People are often concerned about their sleep… not getting enough, not getting quality sleep, not being comfortable. People are often concerned about the chemicals they are exposed to on a daily basis… pesticides, VOCs, carbon monoxide. However, I rarely talk to someone who puts the two concerns together. Have you ever thought about the materials in your mattress and the effect they might have on your sleep?
Quietly in July of 2007, mattresses changed forever. New legislation required all mattress manufacturers to ensure the products they build and sell meet an all new standard of flame retardancy. Yes, flame retardancy… If you fall asleep on your mattress with a lit cigarette in hand, your mattress will not go up in flames. It’s the helmet law for mattresses. Keep in mind that mattresses have always been required to be flame resistant to a certain degree, however, that degree is now higher than ever. You can literally hold a blow torch to your mattress and (if it meets these new standards) only a small percentage will burn.

WARNING: DO NOT TRY THIS AT HOME! Mattresses are test burned in secure labs by professionals only- and it should stay that way!

I’m sure by complying with this standard, we are protecting people. I’ve heard though, that more people are killed by donkey or champagne cork accidents, than by mattress fires. Maybe it’s just a rumor, maybe it’s not. I’m much more concerned with the harm we are doing by meeting the standard.

The federal government regulates the level of flammability, not how we achieve that level. You burn the mattresses you make, you pass the test, you’re good to go! Many companies found that the most inexpensive way to achieve the new standard is to add more chemicals. In most cases, these chemicals are actually toxins. Boric acid is a great example. In layman’s terms, boric acid is roach poison. Wouldn’t you like to sleep on a bed filled with roach poison? At least it’s not flammable… Antimony trioxide is a known carcinogen- but again, it’s not flammable. The problem here is simple; we don’t know the effects of spending 6-8 hours per night, every night, for years, breathing in these toxins. I have to assume the outcome is not good. Paint can no longer contain lead. We’ve been told not to reuse plastic bottles because they can contain trace amounts of BPA. We can’t get a plastic straw any more and don’t get me started on light bulbs!  So why are we adding more toxins to our lives with this new legislation?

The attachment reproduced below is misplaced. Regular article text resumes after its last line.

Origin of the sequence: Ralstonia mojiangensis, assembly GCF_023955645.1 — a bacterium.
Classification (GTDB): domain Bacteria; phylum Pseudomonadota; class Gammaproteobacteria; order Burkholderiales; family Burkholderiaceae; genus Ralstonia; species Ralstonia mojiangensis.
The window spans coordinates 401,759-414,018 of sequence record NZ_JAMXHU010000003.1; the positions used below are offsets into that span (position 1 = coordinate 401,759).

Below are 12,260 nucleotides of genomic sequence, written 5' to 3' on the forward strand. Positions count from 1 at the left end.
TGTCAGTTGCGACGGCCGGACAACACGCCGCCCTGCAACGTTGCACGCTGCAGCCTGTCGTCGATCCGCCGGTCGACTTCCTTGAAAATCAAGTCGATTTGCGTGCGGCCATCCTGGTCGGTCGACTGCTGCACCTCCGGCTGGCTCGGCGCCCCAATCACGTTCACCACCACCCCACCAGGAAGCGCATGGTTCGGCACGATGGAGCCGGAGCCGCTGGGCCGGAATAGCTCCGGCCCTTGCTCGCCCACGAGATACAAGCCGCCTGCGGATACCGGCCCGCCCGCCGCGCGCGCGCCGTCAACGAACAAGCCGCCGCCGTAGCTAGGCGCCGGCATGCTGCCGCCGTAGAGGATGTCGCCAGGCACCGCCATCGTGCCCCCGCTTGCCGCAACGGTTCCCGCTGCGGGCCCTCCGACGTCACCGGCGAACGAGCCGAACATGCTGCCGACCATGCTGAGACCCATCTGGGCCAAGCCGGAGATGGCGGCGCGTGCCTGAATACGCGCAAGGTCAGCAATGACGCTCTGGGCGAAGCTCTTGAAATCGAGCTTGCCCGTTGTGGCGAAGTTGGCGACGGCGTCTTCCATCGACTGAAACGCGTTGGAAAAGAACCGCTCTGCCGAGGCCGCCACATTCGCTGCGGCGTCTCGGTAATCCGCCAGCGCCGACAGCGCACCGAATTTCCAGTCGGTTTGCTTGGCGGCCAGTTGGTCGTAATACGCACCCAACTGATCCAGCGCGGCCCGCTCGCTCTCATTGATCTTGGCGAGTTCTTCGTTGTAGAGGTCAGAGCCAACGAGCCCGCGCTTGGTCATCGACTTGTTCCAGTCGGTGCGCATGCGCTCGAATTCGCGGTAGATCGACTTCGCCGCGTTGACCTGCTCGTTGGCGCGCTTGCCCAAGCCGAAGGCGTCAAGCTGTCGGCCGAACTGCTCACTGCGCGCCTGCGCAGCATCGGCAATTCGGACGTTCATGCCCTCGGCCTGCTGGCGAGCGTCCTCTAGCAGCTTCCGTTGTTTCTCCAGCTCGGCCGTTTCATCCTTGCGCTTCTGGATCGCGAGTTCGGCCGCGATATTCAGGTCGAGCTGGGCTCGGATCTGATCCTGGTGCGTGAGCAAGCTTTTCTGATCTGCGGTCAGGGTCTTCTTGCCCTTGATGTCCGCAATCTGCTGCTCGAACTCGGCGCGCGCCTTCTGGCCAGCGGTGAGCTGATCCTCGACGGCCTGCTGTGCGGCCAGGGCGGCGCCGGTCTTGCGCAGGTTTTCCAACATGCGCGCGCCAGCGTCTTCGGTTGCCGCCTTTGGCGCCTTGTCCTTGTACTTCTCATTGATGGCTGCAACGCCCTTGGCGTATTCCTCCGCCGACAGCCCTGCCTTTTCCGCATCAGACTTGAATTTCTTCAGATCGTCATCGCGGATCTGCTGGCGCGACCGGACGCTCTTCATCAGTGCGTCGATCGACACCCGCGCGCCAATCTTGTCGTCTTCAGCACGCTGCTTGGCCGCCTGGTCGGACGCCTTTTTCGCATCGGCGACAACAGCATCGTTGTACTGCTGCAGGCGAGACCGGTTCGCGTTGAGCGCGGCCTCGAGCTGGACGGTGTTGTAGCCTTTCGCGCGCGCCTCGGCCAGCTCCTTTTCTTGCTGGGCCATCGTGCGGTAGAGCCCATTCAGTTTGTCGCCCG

Manufacturers are not required to tell you how they achieve the new flammability standards. However, there is a way around this. The companies, like Holder Mattress, that are willing to give you all of the details are usually on the up and up and are concerned about these issues as well. We don’t want our employees exposed to these toxins every day, much less our customers! But if a company is unsure or not forthcoming with the information, you can have your primary care physician write a prescription for a non-flame retardant mattress. This prescription is a “get-out-of-jail-free card” for the manufacturer. It means they won’t add the flame retardant materials, and the Consumer Product Safety Commission won’t hunt them down for doing so.

At Holder Mattress, we were determined to find a better way. We meet all the same standards, but we do it as naturally as possible. In our more basic lines we use a low-melt polyester fiber. It is no different than the polyester fiber we were using before the new standards. It’s a non-toxic, synthetic fiber that happens to be inherently flame retardant. In our higher lines, we use wool. That’s it. 100% natural wool can resist flammability just as well as any toxic chemical, without the harmful side effects. Wool has other great features, too. It stays temperature neutral so you won’t get too hot, it won’t hold moisture so it doesn’t attract dust mites or allergens, and there is even research to suggest that wool is helpful for those who suffer from arthritis.

I urge you to do the research. The next time you are in the market for a new mattress. Find out what materials make up that mattress. Maybe you’ve recently purchased a mattress and are experiencing headaches, respiratory issues or rashes. You could be reacting to a chemical in your bed. I hope that years from now we discover that there are no ill-effects from these materials. However, until we are certain of that, we will continue to use the best, most natural materials.

Don’t be deceived into thinking that because of these flame retardancy regulations that your mattress is safer than ever before. It may be just the opposite…

About the author : Lauren Taylor

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